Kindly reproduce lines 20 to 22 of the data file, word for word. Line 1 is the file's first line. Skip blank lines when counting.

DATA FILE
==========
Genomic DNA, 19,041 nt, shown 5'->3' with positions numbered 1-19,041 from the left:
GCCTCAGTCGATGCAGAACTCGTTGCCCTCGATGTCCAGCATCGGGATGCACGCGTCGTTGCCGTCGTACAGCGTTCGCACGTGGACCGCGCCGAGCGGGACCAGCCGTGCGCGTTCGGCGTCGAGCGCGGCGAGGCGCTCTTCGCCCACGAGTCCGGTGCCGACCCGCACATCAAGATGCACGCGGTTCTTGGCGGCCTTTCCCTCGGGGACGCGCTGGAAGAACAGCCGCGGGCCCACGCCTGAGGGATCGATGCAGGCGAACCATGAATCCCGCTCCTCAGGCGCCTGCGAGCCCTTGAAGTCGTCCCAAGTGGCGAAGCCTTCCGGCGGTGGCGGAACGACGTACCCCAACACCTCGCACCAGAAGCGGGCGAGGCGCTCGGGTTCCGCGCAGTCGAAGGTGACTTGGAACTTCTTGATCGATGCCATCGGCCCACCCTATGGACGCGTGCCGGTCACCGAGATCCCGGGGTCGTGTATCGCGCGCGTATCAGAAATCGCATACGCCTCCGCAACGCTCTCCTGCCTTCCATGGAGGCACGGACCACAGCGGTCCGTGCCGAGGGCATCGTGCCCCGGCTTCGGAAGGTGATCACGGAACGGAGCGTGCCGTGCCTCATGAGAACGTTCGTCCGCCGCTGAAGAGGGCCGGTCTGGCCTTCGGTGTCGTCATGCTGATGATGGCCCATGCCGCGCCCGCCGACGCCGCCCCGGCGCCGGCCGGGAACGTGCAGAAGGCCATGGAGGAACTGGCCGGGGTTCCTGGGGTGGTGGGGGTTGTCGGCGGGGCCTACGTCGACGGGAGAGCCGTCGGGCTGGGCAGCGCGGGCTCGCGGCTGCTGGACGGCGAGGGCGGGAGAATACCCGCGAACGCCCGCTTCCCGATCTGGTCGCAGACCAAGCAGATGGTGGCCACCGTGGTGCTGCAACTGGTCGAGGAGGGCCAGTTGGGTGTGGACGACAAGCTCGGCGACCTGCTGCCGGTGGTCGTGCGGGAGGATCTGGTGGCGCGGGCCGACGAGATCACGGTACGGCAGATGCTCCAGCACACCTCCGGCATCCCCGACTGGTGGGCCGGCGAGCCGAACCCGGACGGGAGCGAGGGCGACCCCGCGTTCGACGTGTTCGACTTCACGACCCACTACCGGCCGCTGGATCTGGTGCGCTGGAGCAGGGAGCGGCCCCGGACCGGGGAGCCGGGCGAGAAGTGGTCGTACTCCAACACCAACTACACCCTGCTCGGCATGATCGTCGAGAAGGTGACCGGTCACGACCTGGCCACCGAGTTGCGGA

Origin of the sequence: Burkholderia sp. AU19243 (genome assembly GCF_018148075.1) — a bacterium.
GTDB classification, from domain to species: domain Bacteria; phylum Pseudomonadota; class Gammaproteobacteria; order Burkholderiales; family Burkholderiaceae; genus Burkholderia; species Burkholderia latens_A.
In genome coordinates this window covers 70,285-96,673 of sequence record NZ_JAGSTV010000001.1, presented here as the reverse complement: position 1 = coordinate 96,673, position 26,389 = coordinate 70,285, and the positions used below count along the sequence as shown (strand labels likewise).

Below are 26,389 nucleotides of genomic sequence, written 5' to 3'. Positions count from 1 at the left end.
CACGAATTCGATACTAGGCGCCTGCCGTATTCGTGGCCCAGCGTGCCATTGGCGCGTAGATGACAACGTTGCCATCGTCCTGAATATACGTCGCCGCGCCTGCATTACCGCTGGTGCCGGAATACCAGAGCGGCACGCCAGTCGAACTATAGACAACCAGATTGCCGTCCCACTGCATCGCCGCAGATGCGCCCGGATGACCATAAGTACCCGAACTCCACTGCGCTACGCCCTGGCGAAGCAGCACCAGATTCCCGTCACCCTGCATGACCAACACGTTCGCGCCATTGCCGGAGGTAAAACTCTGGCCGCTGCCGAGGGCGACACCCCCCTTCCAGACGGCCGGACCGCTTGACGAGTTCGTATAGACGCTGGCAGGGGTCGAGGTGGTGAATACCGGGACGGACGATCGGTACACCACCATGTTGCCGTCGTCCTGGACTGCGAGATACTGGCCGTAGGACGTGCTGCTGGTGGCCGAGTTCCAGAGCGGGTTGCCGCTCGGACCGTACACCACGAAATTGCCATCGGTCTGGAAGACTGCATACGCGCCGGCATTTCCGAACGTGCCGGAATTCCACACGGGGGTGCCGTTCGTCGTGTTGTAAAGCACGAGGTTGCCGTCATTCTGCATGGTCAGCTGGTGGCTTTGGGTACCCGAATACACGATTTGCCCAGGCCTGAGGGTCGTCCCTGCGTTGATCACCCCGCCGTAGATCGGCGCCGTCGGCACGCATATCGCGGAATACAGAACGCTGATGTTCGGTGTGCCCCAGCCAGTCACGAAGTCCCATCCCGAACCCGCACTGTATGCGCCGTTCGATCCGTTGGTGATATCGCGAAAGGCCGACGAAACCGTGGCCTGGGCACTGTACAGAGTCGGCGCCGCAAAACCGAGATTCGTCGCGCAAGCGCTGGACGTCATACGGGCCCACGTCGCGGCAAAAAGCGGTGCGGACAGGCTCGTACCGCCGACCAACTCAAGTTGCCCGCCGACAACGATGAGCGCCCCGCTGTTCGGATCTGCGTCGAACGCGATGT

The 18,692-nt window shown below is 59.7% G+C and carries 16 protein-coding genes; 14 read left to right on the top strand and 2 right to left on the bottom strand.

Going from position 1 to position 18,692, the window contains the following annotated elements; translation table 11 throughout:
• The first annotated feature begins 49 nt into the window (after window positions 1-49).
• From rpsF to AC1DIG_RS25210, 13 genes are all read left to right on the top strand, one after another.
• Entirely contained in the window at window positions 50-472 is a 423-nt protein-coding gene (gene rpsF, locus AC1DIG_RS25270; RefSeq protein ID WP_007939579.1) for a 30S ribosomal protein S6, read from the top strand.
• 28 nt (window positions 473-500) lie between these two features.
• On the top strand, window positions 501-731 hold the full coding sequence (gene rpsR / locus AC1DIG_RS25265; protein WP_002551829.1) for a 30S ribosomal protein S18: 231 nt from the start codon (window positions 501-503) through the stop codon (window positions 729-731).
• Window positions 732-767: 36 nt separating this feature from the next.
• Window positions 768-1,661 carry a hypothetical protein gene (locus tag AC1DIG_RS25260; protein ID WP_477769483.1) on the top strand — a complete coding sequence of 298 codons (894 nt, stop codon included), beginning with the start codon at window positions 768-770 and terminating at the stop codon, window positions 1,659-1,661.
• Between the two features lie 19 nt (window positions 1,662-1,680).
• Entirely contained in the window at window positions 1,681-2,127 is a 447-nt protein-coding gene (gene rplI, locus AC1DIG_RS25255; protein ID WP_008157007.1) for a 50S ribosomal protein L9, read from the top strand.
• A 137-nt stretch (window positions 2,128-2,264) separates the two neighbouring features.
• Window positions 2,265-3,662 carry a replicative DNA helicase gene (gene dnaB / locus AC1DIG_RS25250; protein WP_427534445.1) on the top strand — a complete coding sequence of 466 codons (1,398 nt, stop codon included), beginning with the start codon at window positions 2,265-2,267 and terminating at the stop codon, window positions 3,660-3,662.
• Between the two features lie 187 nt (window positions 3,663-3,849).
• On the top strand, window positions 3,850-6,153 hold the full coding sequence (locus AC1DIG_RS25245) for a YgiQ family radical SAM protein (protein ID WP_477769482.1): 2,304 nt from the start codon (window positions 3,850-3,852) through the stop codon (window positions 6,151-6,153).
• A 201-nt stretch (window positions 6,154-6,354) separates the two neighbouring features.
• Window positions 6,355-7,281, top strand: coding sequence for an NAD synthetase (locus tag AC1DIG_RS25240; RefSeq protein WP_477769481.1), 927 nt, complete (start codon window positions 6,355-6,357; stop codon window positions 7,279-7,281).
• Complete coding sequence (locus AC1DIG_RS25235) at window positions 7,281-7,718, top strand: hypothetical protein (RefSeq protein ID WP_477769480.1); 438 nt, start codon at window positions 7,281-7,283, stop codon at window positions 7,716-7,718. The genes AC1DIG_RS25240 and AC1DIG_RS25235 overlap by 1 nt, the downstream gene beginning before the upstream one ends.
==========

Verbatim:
• Window positions 2,265-3,662 carry a replicative DNA helicase gene (gene dnaB / locus AC1DIG_RS25250; protein WP_427534445.1) on the top strand — a complete coding sequence of 466 codons (1,398 nt, stop codon included), beginning with the start codon at window positions 2,265-2,267 and terminating at the stop codon, window positions 3,660-3,662.
• Between the two features lie 187 nt (window positions 3,663-3,849).
• On the top strand, window positions 3,850-6,153 hold the full coding sequence (locus AC1DIG_RS25245) for a YgiQ family radical SAM protein (protein ID WP_477769482.1): 2,304 nt from the start codon (window positions 3,850-3,852) through the stop codon (window positions 6,151-6,153).